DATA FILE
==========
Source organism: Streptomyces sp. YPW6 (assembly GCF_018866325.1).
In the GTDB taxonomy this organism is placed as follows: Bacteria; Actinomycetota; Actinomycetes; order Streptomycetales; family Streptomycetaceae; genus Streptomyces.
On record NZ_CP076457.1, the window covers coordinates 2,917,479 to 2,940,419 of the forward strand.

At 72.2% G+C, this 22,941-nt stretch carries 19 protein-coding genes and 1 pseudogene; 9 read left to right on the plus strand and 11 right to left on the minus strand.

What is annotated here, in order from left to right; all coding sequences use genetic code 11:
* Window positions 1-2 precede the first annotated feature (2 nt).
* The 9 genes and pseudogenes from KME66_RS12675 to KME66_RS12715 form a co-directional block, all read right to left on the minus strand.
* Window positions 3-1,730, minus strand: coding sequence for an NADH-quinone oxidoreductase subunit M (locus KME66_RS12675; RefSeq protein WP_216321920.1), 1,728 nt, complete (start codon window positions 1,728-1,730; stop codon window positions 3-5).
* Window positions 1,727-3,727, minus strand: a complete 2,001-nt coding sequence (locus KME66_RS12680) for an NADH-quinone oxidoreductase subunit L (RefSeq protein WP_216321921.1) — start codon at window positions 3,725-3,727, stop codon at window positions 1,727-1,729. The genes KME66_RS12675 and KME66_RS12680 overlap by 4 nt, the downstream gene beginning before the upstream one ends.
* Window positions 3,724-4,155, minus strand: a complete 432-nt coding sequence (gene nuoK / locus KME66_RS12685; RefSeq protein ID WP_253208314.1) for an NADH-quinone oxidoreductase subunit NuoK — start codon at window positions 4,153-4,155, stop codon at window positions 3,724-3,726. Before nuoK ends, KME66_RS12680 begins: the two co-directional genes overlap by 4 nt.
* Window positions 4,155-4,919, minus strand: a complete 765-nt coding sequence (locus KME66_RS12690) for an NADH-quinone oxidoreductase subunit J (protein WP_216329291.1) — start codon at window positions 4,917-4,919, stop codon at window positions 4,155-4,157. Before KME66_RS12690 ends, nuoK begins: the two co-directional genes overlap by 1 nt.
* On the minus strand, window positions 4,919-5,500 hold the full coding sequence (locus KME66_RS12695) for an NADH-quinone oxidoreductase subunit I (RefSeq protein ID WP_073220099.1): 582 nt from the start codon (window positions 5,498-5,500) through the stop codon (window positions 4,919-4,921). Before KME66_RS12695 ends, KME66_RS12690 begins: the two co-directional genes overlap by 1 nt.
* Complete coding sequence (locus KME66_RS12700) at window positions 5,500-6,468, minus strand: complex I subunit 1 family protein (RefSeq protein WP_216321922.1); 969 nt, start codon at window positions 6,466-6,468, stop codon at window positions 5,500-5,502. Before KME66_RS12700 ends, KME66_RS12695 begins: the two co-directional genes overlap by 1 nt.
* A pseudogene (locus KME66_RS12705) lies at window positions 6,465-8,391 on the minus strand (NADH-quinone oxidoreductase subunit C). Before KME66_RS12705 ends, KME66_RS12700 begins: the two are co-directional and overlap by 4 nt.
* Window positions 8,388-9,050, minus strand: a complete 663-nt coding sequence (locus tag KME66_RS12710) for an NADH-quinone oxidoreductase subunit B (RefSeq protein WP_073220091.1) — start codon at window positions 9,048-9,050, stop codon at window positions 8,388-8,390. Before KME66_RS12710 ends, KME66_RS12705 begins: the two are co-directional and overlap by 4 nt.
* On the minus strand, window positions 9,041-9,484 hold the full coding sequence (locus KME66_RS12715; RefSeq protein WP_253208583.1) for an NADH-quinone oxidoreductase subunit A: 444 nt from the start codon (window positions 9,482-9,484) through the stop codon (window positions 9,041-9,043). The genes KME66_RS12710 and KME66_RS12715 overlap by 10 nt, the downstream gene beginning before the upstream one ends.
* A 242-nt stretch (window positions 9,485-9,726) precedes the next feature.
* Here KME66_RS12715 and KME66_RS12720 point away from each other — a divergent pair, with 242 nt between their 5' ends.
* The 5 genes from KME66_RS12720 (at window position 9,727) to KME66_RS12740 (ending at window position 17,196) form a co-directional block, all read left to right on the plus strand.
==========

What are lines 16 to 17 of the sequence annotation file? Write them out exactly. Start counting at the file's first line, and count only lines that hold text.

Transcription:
* On the minus strand, window positions 9,041-9,484 hold the full coding sequence (locus KME66_RS12715; RefSeq protein WP_253208583.1) for an NADH-quinone oxidoreductase subunit A: 444 nt from the start codon (window positions 9,482-9,484) through the stop codon (window positions 9,041-9,043). The genes KME66_RS12710 and KME66_RS12715 overlap by 10 nt, the downstream gene beginning before the upstream one ends.
* A 242-nt stretch (window positions 9,485-9,726) precedes the next feature.